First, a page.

The RBS for territory A is 14.4% and for territory B is 8.9%. This is the share that territory A and B should achieve given their payer mixes and reimbursement environments. It can be confidently reasoned that territories should achieve this share because peer territories that have the same payers have achieved this average level of performance.
Standing alone, the RBS for a geography is meaningless. As seen in the next section, RBS becomes meaningful when it is compared with 1) the RBS for other territories, and 2) the actual share achieved within the geography.
Recall earlier that territory A, with a LowPress market share of 11.7%, had a higher LowPress market share than territory B, with a market share of 10.0%. Without consideration of reimbursement environments, the achieved share suggests that the representative in territory A is generating better performance than the representative in territory B.
This is how the two territories compare with their respective RBS scores:
Comparing RBS across territories:Territory A has an RBS of 14.4% and territory B an RBS of 8.9%. The difference between these two measures strongly suggests that territory A has a much more favorable reimbursement environment than B. Territory A should therefore be expected to perform better than B.
Comparing RBS versus actual share: In territory A, the actual share (11.7%) underperforms the RBS of 14.4%. And in territory B, the actual share (10.0%) overperforms the RBS of 8.9%. Although it has a lower actual share, territory B seems to be succeeding given a relatively poor reimbursement environment.
By applying RBS, performance is placed in the context of reimbursement within geographies and it becomes clearer which representative is better capitalizing on reimbursement.
For an entire territory, comparing actual performance against the Reimbursement Benchmark Share informs a foundational inquiry:
Comparing the share of each payer in the territory against its respective payer score can further confirm the overall conclusion that the representative in territory B is more effectively capitalizing on reimbursement and can also be used to isolate payer-level opportunities to improve performance.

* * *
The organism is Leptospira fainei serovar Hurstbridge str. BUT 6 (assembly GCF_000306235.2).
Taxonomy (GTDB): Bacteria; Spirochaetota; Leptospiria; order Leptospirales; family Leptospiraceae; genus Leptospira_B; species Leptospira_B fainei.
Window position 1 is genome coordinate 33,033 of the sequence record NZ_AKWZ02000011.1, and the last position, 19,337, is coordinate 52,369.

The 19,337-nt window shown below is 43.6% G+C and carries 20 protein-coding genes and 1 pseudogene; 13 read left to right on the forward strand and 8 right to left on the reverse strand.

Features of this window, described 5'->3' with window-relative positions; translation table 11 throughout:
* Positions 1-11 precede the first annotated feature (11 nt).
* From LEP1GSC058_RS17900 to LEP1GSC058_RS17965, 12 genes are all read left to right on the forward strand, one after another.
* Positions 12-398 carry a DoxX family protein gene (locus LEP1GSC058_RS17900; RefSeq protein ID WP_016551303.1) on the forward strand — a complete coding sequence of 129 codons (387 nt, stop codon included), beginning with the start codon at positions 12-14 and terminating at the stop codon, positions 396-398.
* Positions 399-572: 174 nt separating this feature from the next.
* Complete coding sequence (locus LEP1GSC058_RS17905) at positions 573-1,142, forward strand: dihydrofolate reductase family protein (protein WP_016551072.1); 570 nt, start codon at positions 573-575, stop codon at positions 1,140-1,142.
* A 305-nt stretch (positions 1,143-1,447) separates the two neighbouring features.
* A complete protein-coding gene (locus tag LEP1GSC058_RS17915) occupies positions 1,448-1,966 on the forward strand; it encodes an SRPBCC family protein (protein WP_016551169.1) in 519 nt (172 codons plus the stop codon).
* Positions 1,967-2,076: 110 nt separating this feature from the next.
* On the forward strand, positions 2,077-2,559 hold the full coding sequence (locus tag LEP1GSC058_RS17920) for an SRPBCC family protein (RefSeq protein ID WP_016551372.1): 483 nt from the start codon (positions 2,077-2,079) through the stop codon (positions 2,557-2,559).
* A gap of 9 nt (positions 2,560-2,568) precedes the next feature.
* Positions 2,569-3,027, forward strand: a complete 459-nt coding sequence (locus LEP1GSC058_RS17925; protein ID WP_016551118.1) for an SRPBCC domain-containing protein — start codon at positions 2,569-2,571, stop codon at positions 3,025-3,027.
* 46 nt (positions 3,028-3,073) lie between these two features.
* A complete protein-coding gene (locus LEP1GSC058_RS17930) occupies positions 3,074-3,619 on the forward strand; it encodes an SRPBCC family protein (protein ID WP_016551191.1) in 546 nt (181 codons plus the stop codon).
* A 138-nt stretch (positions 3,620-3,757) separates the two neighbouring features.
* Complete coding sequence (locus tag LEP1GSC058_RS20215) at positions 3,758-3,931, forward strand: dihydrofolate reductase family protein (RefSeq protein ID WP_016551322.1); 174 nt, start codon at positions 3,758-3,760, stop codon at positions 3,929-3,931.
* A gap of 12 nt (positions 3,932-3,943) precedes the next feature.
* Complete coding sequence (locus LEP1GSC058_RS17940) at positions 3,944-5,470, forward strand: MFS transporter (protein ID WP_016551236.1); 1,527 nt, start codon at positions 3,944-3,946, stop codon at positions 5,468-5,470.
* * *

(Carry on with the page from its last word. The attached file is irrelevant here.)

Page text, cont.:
The detailed comparison of the two territories at the payer level is shown below:
To this point, this article has used abridged examples to explain Reimbursement Benchmark Share and its application. A more realistic reporting example below shows how territory-level RBS and payer-level benchmark shares can be included in a comprehensive geography-level performance report.
Such a report displays performance relative to RBS and payer-level benchmarks. It also helps to prioritize improvement opportunities and to refine the path to improvement.
One shortcoming of RBS is that it applies an “average” share within the geography. Whereas an average share is useful to compare reimbursement environments, it is not aspirational. The goal is not to emulate average geographies – but instead, to emulate (or surpass) leading geographies.
Reimbursement leaders’ shares can be developed by substituting achieved share of leading geographies for the average share used in RBS.
Reimbursement impacts performance and is variable across geographies. Application of Reimbursement Benchmark Share can help to isolate the impact of reimbursement on a sales representative’s performance within a geography.
Initially, incorporation of RBS into reporting can assist in gaining support for the concept and should precede any application of RBS in incentive / compensation calculations.
Acuitas Analytics provides data analytics and reporting systems to assist pharmaceutical and biotech manufacturers in improving the cost-effectiveness of sales and marketing efforts.
Bill Barr, Zack Blaker, Acuitas Analytics